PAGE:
Low Cost Tethered Capsule Endoscope with High-Resolution Digital Chromoscopy for Barrett’s Screening
NIH / National Institute of Cancer
Rebecca Richards-Kortum (Rice), Sharmila Anandasabapathy (Baylor CoM), Jennifer Carns Plante (Rice), Daniel Rosen (Baylor CoM), Gyanprakash Ketwaroo (Baylor CoM), Nabil Mansour (Baylor CoM), Tao Wang (Baylor CoM), Mohamed Othman (Baylor CoM), Shawn Groth (Baylor CoM), Shilpa Jain (Baylor CoM), Alind Sahay (Pentax)
Esophageal cancer is the 6th leading cause of cancer death worldwide; rates of esophageal adenocarcinoma (EAC) have risen exponentially over the past 4 decades. When EAC is diagnosed at a late stage, 5‐year survival rates are dismal (∼18%). Because of this, increased effort has focused on early detection and treatment of Barrett’s esophagus (BE), the only recognized precursor of EAC. Indeed, when esophageal neoplasia is diagnosed at an early stage (Barrett’s with high grade dysplasia/intramucosal cancer) and treated endoscopically, 5‐year survival rates exceed 98%. Early detection is currently performed by standard upper endoscopy with high‐definition White Light (WL) and Narrow Band Imaging (NBI) which has been shown to have a sensitivity of >90%. Nonetheless, standard endoscopy is invasive, expensive (commercial scopes >$25,000) AND requires extensive infrastructure for patient exam/sedation.
Capsule endoscopy is an appealing alternative option for low‐resource regions (and community practices in the US) that lack infrastructure and expert clinicians. Unfortunately, current commercially available capsule systems lack the spatial resolution to accurately diagnose BE, are single‐use, and are costly (>$25,000 per system, >$350 per single‐use capsule).
The goal of this proposal is to develop a lower‐cost, high‐resolution capsule endoscopy system to allow less experienced providers to screen for BE in community‐based settings in the US and low‐resource settings globally. The ScanCap system has two components: a reusable, $75 tethered capsule that is swallowed to collect images of the mucosa and $1000 supporting system to manipulate and display the collected data on a tablet computer. After the capsule is swallowed, the tether is withdrawn and high resolution, NBI images are collected from the entire esophagus. Unlike existing capsule endoscopes, our design enables high resolution side‐viewing of the lumen, with circumferential scanning of the esophagus through guided rotation of the mirror within the capsule as it is withdrawn. The system is portable, battery operated, designed for use by non‐physicians in underserved settings, and can acquire high definition images with NBI to enable visualization of capillary loops.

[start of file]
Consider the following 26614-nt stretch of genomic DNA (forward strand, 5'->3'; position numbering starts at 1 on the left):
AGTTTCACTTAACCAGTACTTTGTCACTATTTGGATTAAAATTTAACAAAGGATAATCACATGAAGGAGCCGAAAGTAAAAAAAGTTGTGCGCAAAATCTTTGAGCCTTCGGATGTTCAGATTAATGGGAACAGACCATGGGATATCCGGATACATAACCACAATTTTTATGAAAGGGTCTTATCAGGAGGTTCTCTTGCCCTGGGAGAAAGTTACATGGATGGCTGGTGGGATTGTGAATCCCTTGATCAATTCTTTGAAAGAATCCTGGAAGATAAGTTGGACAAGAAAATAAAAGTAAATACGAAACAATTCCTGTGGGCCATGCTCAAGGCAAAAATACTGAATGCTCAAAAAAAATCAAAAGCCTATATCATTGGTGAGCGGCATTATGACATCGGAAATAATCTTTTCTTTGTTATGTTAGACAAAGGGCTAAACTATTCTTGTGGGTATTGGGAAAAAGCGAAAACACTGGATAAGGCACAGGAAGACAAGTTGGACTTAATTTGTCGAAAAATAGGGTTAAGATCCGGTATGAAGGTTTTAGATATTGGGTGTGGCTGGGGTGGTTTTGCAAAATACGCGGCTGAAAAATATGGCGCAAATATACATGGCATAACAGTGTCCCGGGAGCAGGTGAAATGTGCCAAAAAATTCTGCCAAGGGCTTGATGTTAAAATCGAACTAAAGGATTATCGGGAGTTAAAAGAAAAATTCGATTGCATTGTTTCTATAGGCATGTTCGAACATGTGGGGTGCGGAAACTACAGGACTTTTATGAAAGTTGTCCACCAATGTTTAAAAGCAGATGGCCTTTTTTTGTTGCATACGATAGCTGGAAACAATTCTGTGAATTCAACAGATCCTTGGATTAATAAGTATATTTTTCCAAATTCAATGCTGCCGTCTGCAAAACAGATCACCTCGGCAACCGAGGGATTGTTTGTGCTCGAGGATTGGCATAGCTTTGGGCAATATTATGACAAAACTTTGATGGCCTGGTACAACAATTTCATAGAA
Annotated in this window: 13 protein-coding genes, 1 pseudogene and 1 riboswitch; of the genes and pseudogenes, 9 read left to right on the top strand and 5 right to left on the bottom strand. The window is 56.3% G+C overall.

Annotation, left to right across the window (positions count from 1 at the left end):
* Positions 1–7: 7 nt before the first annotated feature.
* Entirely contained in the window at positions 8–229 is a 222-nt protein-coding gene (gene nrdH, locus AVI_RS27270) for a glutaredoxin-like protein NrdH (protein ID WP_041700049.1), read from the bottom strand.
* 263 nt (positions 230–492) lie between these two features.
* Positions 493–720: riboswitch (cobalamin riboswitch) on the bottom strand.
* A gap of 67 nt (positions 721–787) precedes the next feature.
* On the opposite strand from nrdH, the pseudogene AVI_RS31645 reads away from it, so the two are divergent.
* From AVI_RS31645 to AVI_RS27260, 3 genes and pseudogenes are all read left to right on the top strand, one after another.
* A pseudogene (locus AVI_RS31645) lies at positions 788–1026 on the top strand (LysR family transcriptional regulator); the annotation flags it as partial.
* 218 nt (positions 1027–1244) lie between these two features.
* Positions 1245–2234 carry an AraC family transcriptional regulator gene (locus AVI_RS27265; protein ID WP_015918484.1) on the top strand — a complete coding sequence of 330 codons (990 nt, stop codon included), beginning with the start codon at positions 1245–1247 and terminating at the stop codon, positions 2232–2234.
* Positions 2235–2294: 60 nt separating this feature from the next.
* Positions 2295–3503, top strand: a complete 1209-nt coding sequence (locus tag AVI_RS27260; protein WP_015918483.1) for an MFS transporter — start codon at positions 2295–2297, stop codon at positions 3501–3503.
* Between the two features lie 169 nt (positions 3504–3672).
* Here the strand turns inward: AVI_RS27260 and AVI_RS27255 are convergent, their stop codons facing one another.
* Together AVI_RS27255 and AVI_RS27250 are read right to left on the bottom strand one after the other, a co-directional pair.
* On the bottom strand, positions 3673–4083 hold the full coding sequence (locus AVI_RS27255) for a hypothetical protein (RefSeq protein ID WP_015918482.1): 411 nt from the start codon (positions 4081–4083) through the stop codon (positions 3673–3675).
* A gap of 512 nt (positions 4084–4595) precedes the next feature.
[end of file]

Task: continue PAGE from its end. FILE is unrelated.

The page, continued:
Here, we aim to (1) develop and refine a tethered capsule endoscope (ScanCap) with NBI for esophageal cancer screening, (2) compare the image quality of ScanCap’s NBI images to gold‐standard, high‐definition endoscopy with NBI using resected ex vivo samples, (3) evaluate the functional & imaging capabilities and safety of the device in an IACUC‐approved porcine study, and (4) test the imaging performance of ScanCap in a pilot study of 10 patients with documented BE in an IRB‐approved human study.
Our multi‐disciplinary team will leverage advances in consumer grade image sensors, injection molded lenses, and optical scanner technology to refine and evaluate a reusable capsule that rivals the performance of high‐definition, state‐of the art NBI endoscopes AND is more cost‐effective (and higher‐resolution) than commercial swallowed capsule systems. The end result will be a lower‐cost, reusable, high quality platform for esophageal cancer screening in community‐based settings in the US and rural, underserved regions worldwide.